The Local Food Report: summer beans

There is a bean for everyone. There are beans for people with cool soil. There are beans for chefs. There are beans for grandmothers and there are beans for everyone in between. What's your bean profile? 

To find out, I made you a quiz. That's right, Seventeen style. Enjoy & report back! (If you click on the quiz, it opens up bigger in a new window.)

(You will note that the yellow Yes! variety is missing. You can find it below under Indy Gold. Sorry about that!)

Haricot Vert: These French fillet beans can be fussy. Chefs love them, but with most varieties you have to check on them and pick daily—or even hourly—to get them while they're the right size. 

Provider: Your grandmother's standby. Germinates well in cool soil and is resistant to many pests and fungi. A very high yielding variety with an early crop.

Empress: According to many seed catalogs, you have to plant this slightly later than Provider but it's just as good for yield and better for taste. Crisp and great for canning and freezing.

Royal Burgundy: Purple on the outside but green on the inside. Thanks to a chemical reaction these beans turn green when cooked. Crisp and nutty with great yield. Delicious!

Indy Gold: Comparable to Provider in terms of hardiness and yield and resistance; good for shelling or eating fresh.

Dragon Langerie: Flat purple and green streaked pods—stunning. Crisp and great for eating raw. 

We grew Masai Bush Haricot Vert this year. The bulk of our crop came in the other day, and to celebrate we made a nicoise salad. It seemed only fitting for a French fillet bean.


This is a summer salad by definition. It calls for fresh green beans, waxy new potatoes, local quail eggs, and pan-seared bluefin tuna. They key to the dressing is the anchovies, which provide a serious kick of salt.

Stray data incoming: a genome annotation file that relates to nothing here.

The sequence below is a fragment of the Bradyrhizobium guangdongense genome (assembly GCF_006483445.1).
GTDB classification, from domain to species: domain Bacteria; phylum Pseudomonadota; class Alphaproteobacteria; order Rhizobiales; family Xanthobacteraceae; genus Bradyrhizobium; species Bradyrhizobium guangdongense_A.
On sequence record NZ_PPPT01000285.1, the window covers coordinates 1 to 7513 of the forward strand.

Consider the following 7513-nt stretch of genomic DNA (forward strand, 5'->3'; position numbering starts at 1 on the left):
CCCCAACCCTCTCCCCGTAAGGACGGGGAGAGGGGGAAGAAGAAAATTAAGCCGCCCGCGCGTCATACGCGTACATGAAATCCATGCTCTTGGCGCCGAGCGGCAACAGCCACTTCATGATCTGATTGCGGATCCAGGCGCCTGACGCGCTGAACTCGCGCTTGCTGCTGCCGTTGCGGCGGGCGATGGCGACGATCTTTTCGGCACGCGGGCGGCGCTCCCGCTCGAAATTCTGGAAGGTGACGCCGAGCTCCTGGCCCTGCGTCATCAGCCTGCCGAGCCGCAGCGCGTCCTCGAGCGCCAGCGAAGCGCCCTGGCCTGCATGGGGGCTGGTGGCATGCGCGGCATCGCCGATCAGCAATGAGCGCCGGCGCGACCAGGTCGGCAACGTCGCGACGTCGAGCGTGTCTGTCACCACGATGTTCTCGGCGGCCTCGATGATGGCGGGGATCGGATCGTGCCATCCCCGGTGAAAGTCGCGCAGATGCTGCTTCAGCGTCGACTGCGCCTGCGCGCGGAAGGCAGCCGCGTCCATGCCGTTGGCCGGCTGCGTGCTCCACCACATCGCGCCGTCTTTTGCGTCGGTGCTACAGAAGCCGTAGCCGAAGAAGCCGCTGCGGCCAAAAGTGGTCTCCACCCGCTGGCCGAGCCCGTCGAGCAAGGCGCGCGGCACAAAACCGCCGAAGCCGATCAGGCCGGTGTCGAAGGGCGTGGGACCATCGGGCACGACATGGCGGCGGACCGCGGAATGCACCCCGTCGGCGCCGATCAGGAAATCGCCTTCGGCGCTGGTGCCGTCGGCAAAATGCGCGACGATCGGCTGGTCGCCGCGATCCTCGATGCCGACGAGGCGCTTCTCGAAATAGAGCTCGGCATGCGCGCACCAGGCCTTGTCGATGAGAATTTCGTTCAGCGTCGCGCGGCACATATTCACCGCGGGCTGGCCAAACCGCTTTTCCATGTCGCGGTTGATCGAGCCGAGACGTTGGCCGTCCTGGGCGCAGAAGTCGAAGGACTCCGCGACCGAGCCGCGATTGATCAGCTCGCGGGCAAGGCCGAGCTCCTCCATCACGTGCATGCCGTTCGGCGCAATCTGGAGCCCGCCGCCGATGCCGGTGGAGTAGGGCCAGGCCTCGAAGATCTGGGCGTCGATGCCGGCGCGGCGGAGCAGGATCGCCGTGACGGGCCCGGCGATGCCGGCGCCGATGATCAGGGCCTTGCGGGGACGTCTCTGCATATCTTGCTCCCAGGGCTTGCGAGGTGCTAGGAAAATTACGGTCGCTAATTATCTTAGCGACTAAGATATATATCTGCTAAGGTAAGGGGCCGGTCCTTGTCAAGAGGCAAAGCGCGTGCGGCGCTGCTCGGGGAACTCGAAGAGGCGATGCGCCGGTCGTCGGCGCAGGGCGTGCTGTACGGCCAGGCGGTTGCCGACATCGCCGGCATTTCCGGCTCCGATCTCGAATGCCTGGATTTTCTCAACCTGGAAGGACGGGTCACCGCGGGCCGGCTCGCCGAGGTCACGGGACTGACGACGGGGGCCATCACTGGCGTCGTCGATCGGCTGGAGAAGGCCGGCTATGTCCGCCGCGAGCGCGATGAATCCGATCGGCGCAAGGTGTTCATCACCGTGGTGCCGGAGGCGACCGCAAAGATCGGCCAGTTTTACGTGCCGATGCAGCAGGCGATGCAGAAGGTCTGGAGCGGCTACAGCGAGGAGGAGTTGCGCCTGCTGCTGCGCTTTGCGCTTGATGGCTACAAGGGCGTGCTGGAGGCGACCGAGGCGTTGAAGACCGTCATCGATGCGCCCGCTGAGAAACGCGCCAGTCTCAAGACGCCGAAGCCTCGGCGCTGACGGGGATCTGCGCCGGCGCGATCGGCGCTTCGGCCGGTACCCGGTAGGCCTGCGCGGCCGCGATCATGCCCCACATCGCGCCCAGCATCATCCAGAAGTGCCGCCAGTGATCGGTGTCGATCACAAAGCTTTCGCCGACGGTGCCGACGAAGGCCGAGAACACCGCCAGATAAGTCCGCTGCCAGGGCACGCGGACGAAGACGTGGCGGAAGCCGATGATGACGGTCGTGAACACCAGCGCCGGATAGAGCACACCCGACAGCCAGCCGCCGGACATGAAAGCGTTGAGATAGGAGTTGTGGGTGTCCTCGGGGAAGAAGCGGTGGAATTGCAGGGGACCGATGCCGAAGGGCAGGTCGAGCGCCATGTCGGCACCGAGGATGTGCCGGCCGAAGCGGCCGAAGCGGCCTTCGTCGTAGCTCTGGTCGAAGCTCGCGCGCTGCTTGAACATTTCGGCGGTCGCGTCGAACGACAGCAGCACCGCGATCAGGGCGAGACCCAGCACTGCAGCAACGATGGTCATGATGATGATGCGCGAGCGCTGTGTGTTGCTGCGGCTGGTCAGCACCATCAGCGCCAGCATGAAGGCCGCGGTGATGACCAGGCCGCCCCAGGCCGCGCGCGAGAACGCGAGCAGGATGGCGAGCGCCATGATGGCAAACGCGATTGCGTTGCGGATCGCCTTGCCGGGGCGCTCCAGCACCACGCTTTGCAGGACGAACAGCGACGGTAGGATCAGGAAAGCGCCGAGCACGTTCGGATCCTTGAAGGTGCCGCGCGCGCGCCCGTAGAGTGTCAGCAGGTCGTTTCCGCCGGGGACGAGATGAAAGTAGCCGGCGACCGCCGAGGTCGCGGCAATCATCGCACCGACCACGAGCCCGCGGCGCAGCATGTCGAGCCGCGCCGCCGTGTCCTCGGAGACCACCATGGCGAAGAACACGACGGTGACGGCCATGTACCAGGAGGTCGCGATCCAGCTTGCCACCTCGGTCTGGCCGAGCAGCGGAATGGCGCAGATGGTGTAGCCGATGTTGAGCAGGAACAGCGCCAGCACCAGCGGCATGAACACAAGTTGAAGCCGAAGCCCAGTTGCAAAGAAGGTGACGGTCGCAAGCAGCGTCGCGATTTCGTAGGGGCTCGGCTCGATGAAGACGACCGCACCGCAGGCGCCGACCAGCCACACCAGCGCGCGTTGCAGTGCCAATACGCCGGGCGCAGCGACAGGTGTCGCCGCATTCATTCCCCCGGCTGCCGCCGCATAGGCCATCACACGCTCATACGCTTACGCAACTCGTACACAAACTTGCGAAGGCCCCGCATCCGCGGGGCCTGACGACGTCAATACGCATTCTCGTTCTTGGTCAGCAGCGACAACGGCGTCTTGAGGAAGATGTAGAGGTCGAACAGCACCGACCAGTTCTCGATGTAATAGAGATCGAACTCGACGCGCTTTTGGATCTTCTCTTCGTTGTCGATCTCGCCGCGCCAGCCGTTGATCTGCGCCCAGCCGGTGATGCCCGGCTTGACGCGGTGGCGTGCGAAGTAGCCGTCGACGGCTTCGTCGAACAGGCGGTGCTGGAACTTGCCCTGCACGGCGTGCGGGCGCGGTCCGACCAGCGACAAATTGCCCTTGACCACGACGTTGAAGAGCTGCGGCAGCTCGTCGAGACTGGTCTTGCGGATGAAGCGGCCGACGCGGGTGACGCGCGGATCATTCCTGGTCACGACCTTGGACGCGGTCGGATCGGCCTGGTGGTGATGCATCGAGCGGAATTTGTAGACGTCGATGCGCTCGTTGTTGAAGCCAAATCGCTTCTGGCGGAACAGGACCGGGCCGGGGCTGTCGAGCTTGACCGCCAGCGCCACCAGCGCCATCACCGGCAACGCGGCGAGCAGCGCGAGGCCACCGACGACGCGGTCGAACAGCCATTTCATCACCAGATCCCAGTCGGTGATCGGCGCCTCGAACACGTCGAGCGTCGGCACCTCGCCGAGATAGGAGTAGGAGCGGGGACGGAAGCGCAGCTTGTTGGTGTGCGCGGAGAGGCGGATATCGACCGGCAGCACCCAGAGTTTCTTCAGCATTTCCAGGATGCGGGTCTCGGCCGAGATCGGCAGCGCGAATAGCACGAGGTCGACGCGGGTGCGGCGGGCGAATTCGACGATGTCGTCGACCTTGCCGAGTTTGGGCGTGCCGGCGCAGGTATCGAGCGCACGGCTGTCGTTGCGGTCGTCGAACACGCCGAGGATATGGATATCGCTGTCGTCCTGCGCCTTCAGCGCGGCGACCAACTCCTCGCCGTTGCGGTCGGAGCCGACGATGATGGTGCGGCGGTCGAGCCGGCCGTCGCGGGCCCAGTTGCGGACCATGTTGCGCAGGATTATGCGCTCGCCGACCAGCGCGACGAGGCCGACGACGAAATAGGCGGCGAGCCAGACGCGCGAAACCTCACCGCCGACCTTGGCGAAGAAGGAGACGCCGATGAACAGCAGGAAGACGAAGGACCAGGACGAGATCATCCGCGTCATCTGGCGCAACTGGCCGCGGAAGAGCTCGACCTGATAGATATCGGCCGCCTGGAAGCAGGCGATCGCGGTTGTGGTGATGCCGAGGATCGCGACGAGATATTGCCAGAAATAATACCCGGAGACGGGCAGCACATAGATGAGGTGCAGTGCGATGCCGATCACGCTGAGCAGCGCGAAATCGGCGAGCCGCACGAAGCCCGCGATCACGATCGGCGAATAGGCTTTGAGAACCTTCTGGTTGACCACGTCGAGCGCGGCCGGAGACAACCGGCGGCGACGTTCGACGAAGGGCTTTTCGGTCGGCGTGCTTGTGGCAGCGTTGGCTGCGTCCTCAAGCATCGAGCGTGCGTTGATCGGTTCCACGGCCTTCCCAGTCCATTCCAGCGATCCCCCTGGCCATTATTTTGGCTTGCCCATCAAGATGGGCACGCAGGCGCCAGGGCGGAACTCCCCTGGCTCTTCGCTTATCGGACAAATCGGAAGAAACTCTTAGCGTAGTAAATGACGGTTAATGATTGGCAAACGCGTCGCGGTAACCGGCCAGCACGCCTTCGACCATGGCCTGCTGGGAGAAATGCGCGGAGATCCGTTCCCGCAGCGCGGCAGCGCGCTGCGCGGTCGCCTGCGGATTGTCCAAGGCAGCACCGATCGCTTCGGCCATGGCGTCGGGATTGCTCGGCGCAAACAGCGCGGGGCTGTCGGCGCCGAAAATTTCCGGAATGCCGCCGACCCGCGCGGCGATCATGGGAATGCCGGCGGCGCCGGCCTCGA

1 recipe anchovy vinaigrette (see below)
2 6 oz tuna steaks
salt and pepper
2 tablespoons extra virgin olive oil
1 head butter lettuce, washed and torn
a handful of parsley leaves
1 pound new potatoes, scrubbed, diced, and boiled til tender
a handful of capers
8 hardboiled quail eggs, peeled and halved
a handful of cherry tomatoes, halved
1 pound haricot vert or fresh green beans

Season the tuna with salt and pepper. Warm up a skillet or cast iron griddle over high heat; pour on the oil and let that warm up. Sear the tuna for about 2 minutes per side. Set the fish aside.

In a large bowl, toss together the butter lettuce, parsley, and anchovy vinaigrette. Layer on top the new potatoes, capers, quail eggs, cherry tomatoes, haricot vert, and tuna. Serve at once.


2 large garlic cloves, peeled and minced
1/2 small shallot, minced
2-4 anchovy fillets
salt, pepper, and parsley to taste
juice of 1/2 lemon
2 tablespoons warm water
a pinch of sugar
1/2 cup olive oil.

Pulse all ingredients together in a blender until well-mixed.


Rachelle said...

I planted Contender as a green eating bean, but myartistic side when with a decorative dragon tongue with purpley-red mottled pods.

What I really am is a dry bean eater! Kidney, pinto, northerns, black...

Teresa Parker said...

Is a big, flat, "romano" type green bean the official granny bean? My grandma's kitchen always smelled like these in the summertime, cooked them until they were soft, with a big hunk of bacon in the pan.

For a while, I thought my still-crisp, ice-water plunged haricots verts were superior. But lately I've been craving those wide beans, a little softer than crisp, and what better seasoning, really, than the bacon?

Elspeth said...


We are dry bean people too. My mom always sticks bags of them in our stockings from her farmers' market in Maine, and it's always exciting to try new varieties.

And Teresa, you cannot go wrong with bacon. Agreed!

All the best,

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All text, photographs, and other original material copyright 2008-2010 by Elspeth Hay unless otherwise noted.